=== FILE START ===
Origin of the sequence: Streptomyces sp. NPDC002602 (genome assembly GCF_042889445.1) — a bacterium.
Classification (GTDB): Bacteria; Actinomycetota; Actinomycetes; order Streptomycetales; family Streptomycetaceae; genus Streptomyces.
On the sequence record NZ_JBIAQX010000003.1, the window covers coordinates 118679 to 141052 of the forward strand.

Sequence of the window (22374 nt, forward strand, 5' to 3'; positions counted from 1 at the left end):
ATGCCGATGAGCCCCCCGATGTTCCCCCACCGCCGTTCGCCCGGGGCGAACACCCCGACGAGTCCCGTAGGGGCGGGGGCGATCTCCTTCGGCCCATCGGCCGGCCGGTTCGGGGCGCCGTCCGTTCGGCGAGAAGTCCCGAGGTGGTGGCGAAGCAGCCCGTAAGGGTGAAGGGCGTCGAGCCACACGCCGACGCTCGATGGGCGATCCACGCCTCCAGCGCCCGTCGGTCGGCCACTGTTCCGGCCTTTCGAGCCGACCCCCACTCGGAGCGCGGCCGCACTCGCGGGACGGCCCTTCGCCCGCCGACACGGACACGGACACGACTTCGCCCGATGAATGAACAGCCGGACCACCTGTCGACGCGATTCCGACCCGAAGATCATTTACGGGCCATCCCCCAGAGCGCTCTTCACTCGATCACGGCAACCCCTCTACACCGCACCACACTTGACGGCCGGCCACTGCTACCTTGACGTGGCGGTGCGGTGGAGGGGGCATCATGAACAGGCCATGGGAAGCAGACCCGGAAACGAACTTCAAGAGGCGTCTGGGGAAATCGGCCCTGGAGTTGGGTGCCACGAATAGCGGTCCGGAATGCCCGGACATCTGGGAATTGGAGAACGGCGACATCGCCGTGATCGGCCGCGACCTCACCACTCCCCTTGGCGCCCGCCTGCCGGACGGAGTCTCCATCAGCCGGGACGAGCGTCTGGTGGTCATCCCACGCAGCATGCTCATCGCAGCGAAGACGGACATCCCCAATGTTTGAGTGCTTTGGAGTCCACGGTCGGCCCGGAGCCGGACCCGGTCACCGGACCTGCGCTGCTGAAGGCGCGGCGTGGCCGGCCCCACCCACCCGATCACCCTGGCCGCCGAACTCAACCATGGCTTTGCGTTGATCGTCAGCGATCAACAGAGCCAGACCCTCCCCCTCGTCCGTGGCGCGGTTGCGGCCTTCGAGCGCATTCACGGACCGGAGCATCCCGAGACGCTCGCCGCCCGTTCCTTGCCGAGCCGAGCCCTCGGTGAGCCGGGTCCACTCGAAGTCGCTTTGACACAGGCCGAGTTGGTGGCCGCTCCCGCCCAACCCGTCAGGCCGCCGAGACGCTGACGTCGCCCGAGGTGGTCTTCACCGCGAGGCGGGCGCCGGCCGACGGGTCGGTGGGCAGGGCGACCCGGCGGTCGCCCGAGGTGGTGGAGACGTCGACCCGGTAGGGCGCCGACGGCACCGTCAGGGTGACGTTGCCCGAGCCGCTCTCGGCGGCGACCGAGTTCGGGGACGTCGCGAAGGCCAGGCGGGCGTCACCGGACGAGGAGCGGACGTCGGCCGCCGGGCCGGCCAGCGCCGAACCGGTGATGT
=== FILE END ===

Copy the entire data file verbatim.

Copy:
Origin of the sequence: Streptomyces sp. NPDC002602 (genome assembly GCF_042889445.1) — a bacterium.
Classification (GTDB): Bacteria; Actinomycetota; Actinomycetes; order Streptomycetales; family Streptomycetaceae; genus Streptomyces.
On the sequence record NZ_JBIAQX010000003.1, the window covers coordinates 118679 to 141052 of the forward strand.

Sequence of the window (22374 nt, forward strand, 5' to 3'; positions counted from 1 at the left end):
ATGCCGATGAGCCCCCCGATGTTCCCCCACCGCCGTTCGCCCGGGGCGAACACCCCGACGAGTCCCGTAGGGGCGGGGGCGATCTCCTTCGGCCCATCGGCCGGCCGGTTCGGGGCGCCGTCCGTTCGGCGAGAAGTCCCGAGGTGGTGGCGAAGCAGCCCGTAAGGGTGAAGGGCGTCGAGCCACACGCCGACGCTCGATGGGCGATCCACGCCTCCAGCGCCCGTCGGTCGGCCACTGTTCCGGCCTTTCGAGCCGACCCCCACTCGGAGCGCGGCCGCACTCGCGGGACGGCCCTTCGCCCGCCGACACGGACACGGACACGACTTCGCCCGATGAATGAACAGCCGGACCACCTGTCGACGCGATTCCGACCCGAAGATCATTTACGGGCCATCCCCCAGAGCGCTCTTCACTCGATCACGGCAACCCCTCTACACCGCACCACACTTGACGGCCGGCCACTGCTACCTTGACGTGGCGGTGCGGTGGAGGGGGCATCATGAACAGGCCATGGGAAGCAGACCCGGAAACGAACTTCAAGAGGCGTCTGGGGAAATCGGCCCTGGAGTTGGGTGCCACGAATAGCGGTCCGGAATGCCCGGACATCTGGGAATTGGAGAACGGCGACATCGCCGTGATCGGCCGCGACCTCACCACTCCCCTTGGCGCCCGCCTGCCGGACGGAGTCTCCATCAGCCGGGACGAGCGTCTGGTGGTCATCCCACGCAGCATGCTCATCGCAGCGAAGACGGACATCCCCAATGTTTGAGTGCTTTGGAGTCCACGGTCGGCCCGGAGCCGGACCCGGTCACCGGACCTGCGCTGCTGAAGGCGCGGCGTGGCCGGCCCCACCCACCCGATCACCCTGGCCGCCGAACTCAACCATGGCTTTGCGTTGATCGTCAGCGATCAACAGAGCCAGACCCTCCCCCTCGTCCGTGGCGCGGTTGCGGCCTTCGAGCGCATTCACGGACCGGAGCATCCCGAGACGCTCGCCGCCCGTTCCTTGCCGAGCCGAGCCCTCGGTGAGCCGGGTCCACTCGAAGTCGCTTTGACACAGGCCGAGTTGGTGGCCGCTCCCGCCCAACCCGTCAGGCCGCCGAGACGCTGACGTCGCCCGAGGTGGTCTTCACCGCGAGGCGGGCGCCGGCCGACGGGTCGGTGGGCAGGGCGACCCGGCGGTCGCCCGAGGTGGTGGAGACGTCGACCCGGTAGGGCGCCGACGGCACCGTCAGGGTGACGTTGCCCGAGCCGCTCTCGGCGGCGACCGAGTTCGGGGACGTCGCGAAGGCCAGGCGGGCGTCACCGGACGAGGAGCGGACGTCGGCCGCCGGGCCGGCCAGCGCCGAACCGGTGATGT